This post is about his recent review of the World Bank’s Economic Growth in the 1990s: Learning from a Decade of Reform. Writing for the Journal of Economic Literature, Rodrik's piece Goodbye Washington Consensus, Hello Washington Confusion? (PDF) starts on a positive note:
There are no confident assertions here of what works and what doesn’t—and no blueprints for policy makers to adopt. The emphasis is on the need for humility, for policy diversity, for selective and modest reforms, and for experimentation. ...Occasionally, the reader has to remind himself that the book he is holding in his hands is not some radical manifesto, but a report prepared by the seat of orthodoxy in the universe of development policy.
Rodrik contrasts the World Bank's interpretation of the 1990s with the IMF's, which has increasingly emphasised the importance of institutions and the need for good governance and institutional reform:
What has become clearer to practitioners of the Washington Consensus over time is that the standard policy reforms did not produce lasting effects if the background institutional conditions were poor. Sound policies needed to be embedded in solid institutions.
Moreover, there were significant complementarities across different areas of reform. Trade liberalization would not work if fiscal institutions were not in place to make up for lost trade revenue, capital markets did not allocate finance to expanding sectors, customs officials were not competent and honest enough, labor-market institutions did not work properly to reduce transitional unemployment, and so on. The upshot is that the original Washington Consensus has been augmented by a long list of so-called “second-generation” reforms that are heavily institutional in nature.
The paper also discusses "yet another vision of reform strategy": the United Nations’ Millennium Project, led by Jeffrey Sachs.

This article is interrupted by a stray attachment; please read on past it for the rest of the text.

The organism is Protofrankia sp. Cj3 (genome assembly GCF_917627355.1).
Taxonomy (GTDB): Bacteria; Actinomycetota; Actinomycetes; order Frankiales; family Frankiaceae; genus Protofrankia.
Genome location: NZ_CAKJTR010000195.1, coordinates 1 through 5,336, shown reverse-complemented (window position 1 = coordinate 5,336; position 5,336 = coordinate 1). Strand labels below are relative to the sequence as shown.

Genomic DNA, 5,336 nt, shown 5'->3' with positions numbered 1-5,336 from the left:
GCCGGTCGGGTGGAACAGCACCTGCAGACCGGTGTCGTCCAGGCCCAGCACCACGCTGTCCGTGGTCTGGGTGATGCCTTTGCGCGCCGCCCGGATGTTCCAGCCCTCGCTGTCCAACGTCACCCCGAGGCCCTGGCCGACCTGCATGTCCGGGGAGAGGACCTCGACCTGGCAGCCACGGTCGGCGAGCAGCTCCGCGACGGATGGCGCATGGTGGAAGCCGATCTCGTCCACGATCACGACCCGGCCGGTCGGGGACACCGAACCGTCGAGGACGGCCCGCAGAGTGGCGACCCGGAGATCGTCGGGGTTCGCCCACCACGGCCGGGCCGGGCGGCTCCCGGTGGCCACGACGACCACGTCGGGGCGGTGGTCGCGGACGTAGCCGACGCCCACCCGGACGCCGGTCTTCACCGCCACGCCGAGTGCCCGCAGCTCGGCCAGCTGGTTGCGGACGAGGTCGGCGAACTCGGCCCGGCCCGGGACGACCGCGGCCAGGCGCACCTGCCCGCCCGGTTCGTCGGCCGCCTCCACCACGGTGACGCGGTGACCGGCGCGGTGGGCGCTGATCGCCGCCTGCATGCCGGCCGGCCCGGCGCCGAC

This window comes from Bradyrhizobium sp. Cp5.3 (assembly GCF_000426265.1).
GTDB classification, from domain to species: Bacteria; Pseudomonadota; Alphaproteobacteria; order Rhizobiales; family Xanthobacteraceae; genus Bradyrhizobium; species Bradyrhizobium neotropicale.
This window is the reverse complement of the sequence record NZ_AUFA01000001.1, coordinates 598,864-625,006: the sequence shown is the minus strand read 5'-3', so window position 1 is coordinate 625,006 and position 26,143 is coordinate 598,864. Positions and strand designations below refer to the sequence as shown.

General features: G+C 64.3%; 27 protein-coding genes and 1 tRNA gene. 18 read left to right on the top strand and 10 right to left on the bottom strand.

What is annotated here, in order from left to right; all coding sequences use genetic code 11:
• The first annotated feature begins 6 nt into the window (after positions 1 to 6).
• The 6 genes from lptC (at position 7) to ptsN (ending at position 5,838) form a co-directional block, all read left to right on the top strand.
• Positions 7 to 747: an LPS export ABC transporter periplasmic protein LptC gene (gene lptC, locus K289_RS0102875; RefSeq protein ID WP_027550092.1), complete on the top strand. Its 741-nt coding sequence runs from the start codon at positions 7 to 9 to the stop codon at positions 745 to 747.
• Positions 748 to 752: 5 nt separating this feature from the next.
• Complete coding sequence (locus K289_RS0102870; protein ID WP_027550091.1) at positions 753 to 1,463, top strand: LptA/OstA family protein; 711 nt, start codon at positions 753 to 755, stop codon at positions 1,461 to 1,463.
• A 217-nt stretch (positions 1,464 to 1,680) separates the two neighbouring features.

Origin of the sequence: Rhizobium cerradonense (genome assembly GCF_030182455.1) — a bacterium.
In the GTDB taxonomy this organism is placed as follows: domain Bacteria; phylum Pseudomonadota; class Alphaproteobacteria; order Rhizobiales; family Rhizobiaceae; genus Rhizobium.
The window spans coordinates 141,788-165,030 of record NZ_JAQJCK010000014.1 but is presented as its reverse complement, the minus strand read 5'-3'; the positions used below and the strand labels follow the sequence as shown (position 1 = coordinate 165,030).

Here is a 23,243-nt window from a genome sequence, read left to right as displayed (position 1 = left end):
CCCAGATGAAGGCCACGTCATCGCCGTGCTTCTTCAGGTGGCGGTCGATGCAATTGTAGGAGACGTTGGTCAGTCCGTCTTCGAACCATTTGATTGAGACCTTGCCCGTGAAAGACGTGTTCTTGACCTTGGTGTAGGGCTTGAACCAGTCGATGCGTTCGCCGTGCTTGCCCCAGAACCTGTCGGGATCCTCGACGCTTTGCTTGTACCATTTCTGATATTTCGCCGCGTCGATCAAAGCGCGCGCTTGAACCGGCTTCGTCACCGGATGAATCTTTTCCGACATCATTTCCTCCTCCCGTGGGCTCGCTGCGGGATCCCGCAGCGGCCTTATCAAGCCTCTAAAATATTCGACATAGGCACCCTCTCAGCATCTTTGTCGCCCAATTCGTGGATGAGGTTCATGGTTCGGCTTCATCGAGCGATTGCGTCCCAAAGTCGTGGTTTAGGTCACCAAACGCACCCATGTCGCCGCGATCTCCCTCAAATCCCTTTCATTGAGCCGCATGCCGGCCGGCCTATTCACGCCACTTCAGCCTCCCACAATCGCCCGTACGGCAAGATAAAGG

The U.N. Millennium Project is based on the view that we basically know enough to mount a bold, ambitious, and costly effort to eradicate world poverty. We have successfully identified all the margins that matter, and we better move on all of them simultaneously. Learning from Reform, by contrast, is an ode to humility. What we have learned, it says implicitly, is the folly of assuming that we know too much. We need to downplay grandiose claims, move cautiously, and concentrate our efforts where the payoffs seem the greatest.
Rodrik outlines "a way of thinking about growth strategies that avoids some of the obvious pitfalls," based on growth diagnostics, targeted policy design, and institionalising reform. There is much good sense here. He concludes:
Learning from Reform is a genuinely interesting document: it represents a mea culpa as well as a way forward. It pushes us to think harder and deeper about the economics of reform than anything else out there. It warns us to be skeptical of top-down, comprehensive, universal solutions—no matter how well-intentioned they may be. And it reminds us that the requisite economic analysis—hard as it is, in the absence of specific blueprints—has to be done case by case. These should be music to any economist’s ears.
I suggest people read the whole book - it is available to download on the World Bank website.